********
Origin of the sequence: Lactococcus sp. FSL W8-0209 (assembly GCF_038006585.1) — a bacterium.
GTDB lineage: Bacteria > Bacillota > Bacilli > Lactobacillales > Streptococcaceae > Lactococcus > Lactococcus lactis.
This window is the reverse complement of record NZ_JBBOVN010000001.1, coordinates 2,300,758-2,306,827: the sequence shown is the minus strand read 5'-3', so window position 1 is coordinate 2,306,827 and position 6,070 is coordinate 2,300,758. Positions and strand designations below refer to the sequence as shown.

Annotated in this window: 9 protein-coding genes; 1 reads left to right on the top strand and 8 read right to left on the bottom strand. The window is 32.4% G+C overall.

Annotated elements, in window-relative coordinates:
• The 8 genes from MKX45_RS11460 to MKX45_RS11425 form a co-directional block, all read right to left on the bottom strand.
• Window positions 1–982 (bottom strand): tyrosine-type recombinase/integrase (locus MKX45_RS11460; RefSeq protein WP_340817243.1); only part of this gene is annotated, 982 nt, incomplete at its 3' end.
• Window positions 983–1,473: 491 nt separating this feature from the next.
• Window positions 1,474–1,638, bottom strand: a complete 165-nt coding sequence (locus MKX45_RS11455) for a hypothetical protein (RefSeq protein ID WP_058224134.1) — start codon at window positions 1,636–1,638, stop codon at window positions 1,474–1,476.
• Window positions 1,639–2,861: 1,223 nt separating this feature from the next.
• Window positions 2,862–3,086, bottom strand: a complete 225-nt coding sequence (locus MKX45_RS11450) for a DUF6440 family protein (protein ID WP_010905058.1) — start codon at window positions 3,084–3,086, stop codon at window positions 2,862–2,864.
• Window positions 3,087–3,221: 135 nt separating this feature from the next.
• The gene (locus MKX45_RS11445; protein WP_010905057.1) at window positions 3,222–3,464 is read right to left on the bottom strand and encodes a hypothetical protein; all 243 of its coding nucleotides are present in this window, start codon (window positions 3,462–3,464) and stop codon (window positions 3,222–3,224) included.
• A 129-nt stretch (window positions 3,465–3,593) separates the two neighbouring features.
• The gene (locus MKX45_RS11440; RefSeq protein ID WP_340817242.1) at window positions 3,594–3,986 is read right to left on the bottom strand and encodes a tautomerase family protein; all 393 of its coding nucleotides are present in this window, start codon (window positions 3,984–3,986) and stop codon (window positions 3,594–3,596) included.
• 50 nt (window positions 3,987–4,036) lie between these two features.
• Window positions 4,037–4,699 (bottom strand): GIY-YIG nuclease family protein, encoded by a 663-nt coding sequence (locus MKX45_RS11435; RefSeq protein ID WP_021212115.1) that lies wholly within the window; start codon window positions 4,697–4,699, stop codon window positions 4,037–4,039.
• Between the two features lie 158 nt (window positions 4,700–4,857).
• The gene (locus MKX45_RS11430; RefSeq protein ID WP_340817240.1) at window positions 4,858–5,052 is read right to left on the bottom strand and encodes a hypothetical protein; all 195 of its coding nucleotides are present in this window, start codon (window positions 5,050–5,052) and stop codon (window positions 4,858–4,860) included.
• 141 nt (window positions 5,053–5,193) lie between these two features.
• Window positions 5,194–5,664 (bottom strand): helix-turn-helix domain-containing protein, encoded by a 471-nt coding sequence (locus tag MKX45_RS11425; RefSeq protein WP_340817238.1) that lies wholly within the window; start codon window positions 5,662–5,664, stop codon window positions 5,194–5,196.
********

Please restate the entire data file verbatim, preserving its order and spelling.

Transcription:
Origin of the sequence: Lactococcus sp. FSL W8-0209 (assembly GCF_038006585.1) — a bacterium.
GTDB lineage: Bacteria > Bacillota > Bacilli > Lactobacillales > Streptococcaceae > Lactococcus > Lactococcus lactis.
This window is the reverse complement of record NZ_JBBOVN010000001.1, coordinates 2,300,758-2,306,827: the sequence shown is the minus strand read 5'-3', so window position 1 is coordinate 2,306,827 and position 6,070 is coordinate 2,300,758. Positions and strand designations below refer to the sequence as shown.

Annotated in this window: 9 protein-coding genes; 1 reads left to right on the top strand and 8 read right to left on the bottom strand. The window is 32.4% G+C overall.

Annotated elements, in window-relative coordinates:
• The 8 genes from MKX45_RS11460 to MKX45_RS11425 form a co-directional block, all read right to left on the bottom strand.
• Window positions 1–982 (bottom strand): tyrosine-type recombinase/integrase (locus MKX45_RS11460; RefSeq protein WP_340817243.1); only part of this gene is annotated, 982 nt, incomplete at its 3' end.
• Window positions 983–1,473: 491 nt separating this feature from the next.
• Window positions 1,474–1,638, bottom strand: a complete 165-nt coding sequence (locus MKX45_RS11455) for a hypothetical protein (RefSeq protein ID WP_058224134.1) — start codon at window positions 1,636–1,638, stop codon at window positions 1,474–1,476.
• Window positions 1,639–2,861: 1,223 nt separating this feature from the next.
• Window positions 2,862–3,086, bottom strand: a complete 225-nt coding sequence (locus MKX45_RS11450) for a DUF6440 family protein (protein ID WP_010905058.1) — start codon at window positions 3,084–3,086, stop codon at window positions 2,862–2,864.
• Window positions 3,087–3,221: 135 nt separating this feature from the next.
• The gene (locus MKX45_RS11445; protein WP_010905057.1) at window positions 3,222–3,464 is read right to left on the bottom strand and encodes a hypothetical protein; all 243 of its coding nucleotides are present in this window, start codon (window positions 3,462–3,464) and stop codon (window positions 3,222–3,224) included.
• A 129-nt stretch (window positions 3,465–3,593) separates the two neighbouring features.
• The gene (locus MKX45_RS11440; RefSeq protein ID WP_340817242.1) at window positions 3,594–3,986 is read right to left on the bottom strand and encodes a tautomerase family protein; all 393 of its coding nucleotides are present in this window, start codon (window positions 3,984–3,986) and stop codon (window positions 3,594–3,596) included.
• 50 nt (window positions 3,987–4,036) lie between these two features.
• Window positions 4,037–4,699 (bottom strand): GIY-YIG nuclease family protein, encoded by a 663-nt coding sequence (locus MKX45_RS11435; RefSeq protein ID WP_021212115.1) that lies wholly within the window; start codon window positions 4,697–4,699, stop codon window positions 4,037–4,039.
• Between the two features lie 158 nt (window positions 4,700–4,857).
• The gene (locus MKX45_RS11430; RefSeq protein ID WP_340817240.1) at window positions 4,858–5,052 is read right to left on the bottom strand and encodes a hypothetical protein; all 195 of its coding nucleotides are present in this window, start codon (window positions 5,050–5,052) and stop codon (window positions 4,858–4,860) included.
• 141 nt (window positions 5,053–5,193) lie between these two features.
• Window positions 5,194–5,664 (bottom strand): helix-turn-helix domain-containing protein, encoded by a 471-nt coding sequence (locus tag MKX45_RS11425; RefSeq protein WP_340817238.1) that lies wholly within the window; start codon window positions 5,662–5,664, stop codon window positions 5,194–5,196.